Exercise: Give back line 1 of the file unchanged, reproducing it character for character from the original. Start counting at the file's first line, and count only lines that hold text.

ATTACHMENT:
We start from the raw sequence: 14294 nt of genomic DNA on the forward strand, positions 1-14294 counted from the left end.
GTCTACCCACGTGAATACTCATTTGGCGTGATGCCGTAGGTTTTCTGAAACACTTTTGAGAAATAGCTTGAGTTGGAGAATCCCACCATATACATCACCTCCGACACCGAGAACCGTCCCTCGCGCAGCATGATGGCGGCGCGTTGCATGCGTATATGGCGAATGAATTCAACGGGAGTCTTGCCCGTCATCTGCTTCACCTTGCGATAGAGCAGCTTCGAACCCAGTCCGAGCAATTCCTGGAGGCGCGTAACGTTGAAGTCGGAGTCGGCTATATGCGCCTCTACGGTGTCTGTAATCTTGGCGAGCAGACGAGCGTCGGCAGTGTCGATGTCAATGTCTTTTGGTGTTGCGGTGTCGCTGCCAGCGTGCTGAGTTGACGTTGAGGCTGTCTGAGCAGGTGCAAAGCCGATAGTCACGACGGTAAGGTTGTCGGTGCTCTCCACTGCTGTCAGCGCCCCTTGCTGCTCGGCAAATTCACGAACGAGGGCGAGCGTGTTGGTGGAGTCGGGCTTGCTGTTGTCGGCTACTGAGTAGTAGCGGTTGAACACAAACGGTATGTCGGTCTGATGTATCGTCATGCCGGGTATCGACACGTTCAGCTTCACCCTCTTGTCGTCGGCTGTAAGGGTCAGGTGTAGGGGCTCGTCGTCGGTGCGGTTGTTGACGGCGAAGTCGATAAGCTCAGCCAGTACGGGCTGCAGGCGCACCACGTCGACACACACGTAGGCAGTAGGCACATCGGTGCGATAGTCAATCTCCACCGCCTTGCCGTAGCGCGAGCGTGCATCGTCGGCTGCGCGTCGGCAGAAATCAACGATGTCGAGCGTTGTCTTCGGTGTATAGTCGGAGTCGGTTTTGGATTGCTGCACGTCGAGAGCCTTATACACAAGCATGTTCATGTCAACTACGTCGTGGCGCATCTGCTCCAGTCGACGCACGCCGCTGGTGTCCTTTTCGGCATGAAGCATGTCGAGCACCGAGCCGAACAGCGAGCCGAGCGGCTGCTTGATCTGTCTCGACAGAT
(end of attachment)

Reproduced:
We start from the raw sequence: 14294 nt of genomic DNA on the forward strand, positions 1-14294 counted from the left end.